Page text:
Saturday, March 14, 2009

DisAbility Rights Movement Leads to Youth Empowerment

Reflecting on the good work that is going on in schools all around us, I wanted to take an opportunity to highlight an innovative and highly successful work shop that was developed and delivered on Disability Awareness in Florida as part of the High School/High Tech (HS/HT)curriculum in February. The workshop was designed specifically for students with disAbilities and focused on the productive and meaningful lives that have been led by those with significant disAbilities.

This workshop was well attended and each of the students became fully and openly engaged. Utilizing resources from the Able Trust, the instructor created a two page timeline for the students. The timeline began in the 18th century and ended with the passage of the 2008 bill that will lead to the teaching of the disability rights movement to Florida students.

The workshop began with a discussion of previous rights movements in the United States. Many of the students could identify with the African Americans Rights Movement and the Women’s Rights Movement, but none of the students had heard of the Disability Rights Movement. Many expressed surprise when they discovered that events connected with the Disability Rights Movement began only a few decades ago.

While reviewing the time line, the group discussed eugenics, ugly laws, ADA , and improvements in telecommunications. A lively discussion ensued as everyone shared their opinions on the information. Asthe students discussed their thoughts, the instructor, handed out pictures of famous individuals, including celebrities, artists, scientists, and politicians who had lived and prospered with a disability. The students were encouraged to identify the person in the picture and to identify what the individual was known for and to learn about his/her disAbility.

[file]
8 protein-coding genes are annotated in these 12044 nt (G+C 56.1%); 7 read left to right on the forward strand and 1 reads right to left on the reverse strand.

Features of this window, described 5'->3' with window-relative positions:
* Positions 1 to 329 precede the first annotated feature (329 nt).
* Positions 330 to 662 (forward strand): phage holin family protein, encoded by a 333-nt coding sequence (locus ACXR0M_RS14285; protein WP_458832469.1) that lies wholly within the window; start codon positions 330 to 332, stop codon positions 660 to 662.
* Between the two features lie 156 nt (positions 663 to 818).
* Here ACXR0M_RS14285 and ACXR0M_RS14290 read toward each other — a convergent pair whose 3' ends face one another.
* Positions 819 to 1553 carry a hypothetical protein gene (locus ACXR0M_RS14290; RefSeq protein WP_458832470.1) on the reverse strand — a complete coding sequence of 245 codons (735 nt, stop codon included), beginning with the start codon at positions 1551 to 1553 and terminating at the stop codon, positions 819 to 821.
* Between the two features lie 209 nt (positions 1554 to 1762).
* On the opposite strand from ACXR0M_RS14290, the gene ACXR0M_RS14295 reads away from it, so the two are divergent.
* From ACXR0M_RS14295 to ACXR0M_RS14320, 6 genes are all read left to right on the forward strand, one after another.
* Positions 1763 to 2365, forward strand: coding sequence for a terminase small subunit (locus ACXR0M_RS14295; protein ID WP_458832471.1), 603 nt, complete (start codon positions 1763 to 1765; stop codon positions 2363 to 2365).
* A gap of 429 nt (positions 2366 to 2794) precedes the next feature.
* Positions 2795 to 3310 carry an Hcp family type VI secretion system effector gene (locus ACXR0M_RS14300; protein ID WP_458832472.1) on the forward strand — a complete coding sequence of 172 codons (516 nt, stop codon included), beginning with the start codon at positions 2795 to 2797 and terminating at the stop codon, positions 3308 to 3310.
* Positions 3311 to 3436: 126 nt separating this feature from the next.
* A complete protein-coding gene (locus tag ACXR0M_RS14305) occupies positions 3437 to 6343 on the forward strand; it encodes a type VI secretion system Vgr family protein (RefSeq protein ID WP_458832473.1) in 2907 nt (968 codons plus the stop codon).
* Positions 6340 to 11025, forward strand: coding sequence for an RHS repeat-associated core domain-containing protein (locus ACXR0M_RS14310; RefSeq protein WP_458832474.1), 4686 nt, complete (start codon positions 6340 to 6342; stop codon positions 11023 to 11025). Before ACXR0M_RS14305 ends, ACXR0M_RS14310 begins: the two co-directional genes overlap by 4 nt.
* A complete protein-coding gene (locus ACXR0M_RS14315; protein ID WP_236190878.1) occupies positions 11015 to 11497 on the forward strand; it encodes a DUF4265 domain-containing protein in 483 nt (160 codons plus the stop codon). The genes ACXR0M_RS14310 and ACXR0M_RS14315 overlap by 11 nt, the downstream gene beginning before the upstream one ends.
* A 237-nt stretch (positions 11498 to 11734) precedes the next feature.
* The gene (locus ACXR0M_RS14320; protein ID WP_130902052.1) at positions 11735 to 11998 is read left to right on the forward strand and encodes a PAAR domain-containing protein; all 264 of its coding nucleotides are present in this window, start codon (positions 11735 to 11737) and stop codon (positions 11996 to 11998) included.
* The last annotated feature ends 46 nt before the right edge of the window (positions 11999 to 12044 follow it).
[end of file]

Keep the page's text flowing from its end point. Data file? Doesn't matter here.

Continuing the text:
As they worked with the pictures, exclamations of surprise were heard around the room. The students were clearly impressed as they learned about the person in each picture and how each had lived amazing lives with their disAbilities.

As a consequence of these revelations, many of the students began to disclose their own disAbilities. For example, one HS/HT student disclosed her specific learning disAbility in reading after she learned that Marilyn Monroe stuttered.

Another HS/HT student revealed his own learning disability after he identified and learned about the lives of Thomas Edison and Albert Einstein. After, learning about Troy Aikman's club foot another HS/HT student (an avid football player), was empowered to begin speaking about his own disAbility.

The most powerful moment of the workshop came about when the students learned that actor Dan Aykroyd had Asperger’s Syndrome. Unknown to most of the HS/HT students at that time, one of the students also has Asperger’s Syndrome. Throughout the activity, she had grown more and more excited as she discovered many creative individuals such as Leonardo da Vinci and Vincent van Gogh had learning disabilities with possible autism.

After hearing that Dan Aykroyd also had Asperger’s Syndrome, she shared her Asperger’s and spent nearly five minutes describing it to her peers and answering their questions. She revealed that for the first time, she was not ashamed of having Asperger’s Syndrome and was proud to be in the same category as Leonardo da Vinci and Vincent van Gogh.

The workshop ended shortly after she spoke about her disAbility but many connections and conversations continue. Several days later, the students were still discussing the time line. The students continue to ask questions and it is clear that the workshop has brought these students closer to one another. Rather than breaking off into small little groups, all continue to cluster together, talking and laughing in a manner that had not been witnessed before. They have become empowered and know that they too can overcome their challenges and can claim their strengths and talents.

What actions can we take today to empower our students with disAbilities? If you wish to learn more about the High School/High Tech curriculum in Florida or to get the time line and stories of successful individuals with disAbilities, please contact Donna Mundy, Florida HS/HT Director, at

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